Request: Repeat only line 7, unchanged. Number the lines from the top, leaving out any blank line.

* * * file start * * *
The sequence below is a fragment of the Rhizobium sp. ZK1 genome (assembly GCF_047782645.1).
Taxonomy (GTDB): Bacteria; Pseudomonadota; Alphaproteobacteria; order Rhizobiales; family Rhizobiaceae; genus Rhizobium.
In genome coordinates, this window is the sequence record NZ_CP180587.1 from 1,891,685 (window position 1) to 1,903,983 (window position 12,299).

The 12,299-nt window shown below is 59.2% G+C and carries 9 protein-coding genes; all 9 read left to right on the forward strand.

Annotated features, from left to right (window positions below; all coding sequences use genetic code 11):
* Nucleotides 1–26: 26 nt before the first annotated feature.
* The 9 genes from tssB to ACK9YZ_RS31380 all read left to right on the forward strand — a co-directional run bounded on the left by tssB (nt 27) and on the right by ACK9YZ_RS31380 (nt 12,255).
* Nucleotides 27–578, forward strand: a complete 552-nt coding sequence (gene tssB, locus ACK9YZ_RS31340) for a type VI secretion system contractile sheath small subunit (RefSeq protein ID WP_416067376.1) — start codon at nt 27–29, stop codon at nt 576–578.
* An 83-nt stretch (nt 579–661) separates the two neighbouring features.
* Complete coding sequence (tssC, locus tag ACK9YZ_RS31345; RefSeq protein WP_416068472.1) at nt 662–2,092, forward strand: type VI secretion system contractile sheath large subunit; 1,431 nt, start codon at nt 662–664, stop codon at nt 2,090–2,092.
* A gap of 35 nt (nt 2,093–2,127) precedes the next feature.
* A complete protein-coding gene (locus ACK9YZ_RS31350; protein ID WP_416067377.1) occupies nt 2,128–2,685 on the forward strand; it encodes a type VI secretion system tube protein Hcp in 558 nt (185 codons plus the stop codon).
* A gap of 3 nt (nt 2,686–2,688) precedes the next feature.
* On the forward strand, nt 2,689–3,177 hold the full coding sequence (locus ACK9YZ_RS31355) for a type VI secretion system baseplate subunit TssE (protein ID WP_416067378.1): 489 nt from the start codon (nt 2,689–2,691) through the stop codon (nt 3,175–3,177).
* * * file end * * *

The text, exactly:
* The 9 genes from tssB to ACK9YZ_RS31380 all read left to right on the forward strand — a co-directional run bounded on the left by tssB (nt 27) and on the right by ACK9YZ_RS31380 (nt 12,255).